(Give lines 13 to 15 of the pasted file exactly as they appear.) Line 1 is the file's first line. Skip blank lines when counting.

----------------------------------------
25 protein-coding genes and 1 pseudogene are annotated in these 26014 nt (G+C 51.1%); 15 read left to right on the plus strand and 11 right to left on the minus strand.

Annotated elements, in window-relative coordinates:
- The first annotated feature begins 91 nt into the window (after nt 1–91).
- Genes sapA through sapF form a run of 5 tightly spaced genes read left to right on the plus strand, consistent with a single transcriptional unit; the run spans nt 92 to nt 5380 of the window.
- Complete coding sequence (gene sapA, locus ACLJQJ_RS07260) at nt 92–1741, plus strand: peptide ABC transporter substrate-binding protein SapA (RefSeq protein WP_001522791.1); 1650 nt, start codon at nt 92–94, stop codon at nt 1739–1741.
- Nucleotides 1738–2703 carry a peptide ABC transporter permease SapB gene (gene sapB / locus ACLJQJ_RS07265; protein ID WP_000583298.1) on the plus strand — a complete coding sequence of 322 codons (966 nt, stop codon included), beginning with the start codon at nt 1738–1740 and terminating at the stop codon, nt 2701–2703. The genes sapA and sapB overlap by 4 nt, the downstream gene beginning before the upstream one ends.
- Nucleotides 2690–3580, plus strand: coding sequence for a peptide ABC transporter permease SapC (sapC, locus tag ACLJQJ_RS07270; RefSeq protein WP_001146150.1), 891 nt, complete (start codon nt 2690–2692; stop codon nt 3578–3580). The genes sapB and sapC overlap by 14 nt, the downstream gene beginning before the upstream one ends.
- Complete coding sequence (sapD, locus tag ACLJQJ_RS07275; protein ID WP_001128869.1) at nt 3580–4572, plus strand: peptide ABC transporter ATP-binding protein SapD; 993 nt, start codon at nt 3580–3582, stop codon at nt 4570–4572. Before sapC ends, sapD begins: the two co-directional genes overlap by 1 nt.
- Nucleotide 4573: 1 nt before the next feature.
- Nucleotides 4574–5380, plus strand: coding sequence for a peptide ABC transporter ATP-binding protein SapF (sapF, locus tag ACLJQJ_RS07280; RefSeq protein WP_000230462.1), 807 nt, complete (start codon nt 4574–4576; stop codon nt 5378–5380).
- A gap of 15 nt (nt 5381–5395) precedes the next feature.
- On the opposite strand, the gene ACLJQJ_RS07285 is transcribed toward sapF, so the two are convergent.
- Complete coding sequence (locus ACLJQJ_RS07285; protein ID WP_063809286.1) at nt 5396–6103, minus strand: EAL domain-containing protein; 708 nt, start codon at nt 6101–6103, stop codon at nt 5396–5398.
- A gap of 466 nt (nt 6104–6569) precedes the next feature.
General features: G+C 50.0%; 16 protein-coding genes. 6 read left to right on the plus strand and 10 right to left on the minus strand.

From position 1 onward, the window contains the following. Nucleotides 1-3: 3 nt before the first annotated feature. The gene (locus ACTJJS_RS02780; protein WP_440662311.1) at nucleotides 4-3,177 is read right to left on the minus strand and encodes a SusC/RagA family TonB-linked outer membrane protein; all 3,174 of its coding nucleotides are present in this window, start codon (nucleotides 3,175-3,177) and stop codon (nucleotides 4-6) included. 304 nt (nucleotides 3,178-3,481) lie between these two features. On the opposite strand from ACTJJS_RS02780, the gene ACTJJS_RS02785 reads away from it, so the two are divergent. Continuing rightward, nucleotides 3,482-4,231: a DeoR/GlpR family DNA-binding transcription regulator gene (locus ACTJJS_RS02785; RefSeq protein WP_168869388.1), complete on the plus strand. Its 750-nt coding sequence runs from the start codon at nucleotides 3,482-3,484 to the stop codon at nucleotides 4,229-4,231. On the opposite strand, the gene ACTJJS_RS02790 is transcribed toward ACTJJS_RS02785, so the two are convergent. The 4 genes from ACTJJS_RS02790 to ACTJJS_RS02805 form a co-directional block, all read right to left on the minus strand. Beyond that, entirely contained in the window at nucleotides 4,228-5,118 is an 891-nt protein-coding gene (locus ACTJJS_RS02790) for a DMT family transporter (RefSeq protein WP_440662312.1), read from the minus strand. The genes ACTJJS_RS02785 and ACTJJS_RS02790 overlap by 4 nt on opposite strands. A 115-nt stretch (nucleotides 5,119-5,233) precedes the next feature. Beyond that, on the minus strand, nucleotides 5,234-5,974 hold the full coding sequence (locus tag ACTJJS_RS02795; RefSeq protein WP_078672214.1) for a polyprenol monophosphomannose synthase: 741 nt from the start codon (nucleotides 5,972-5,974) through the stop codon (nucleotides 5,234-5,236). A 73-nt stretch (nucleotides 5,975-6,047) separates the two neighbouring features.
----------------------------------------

- Complete coding sequence (locus ACLJQJ_RS07285; protein ID WP_063809286.1) at nt 5396–6103, minus strand: EAL domain-containing protein; 708 nt, start codon at nt 6101–6103, stop codon at nt 5396–5398.
- A gap of 466 nt (nt 6104–6569) precedes the next feature.
General features: G+C 50.0%; 16 protein-coding genes. 6 read left to right on the plus strand and 10 right to left on the minus strand.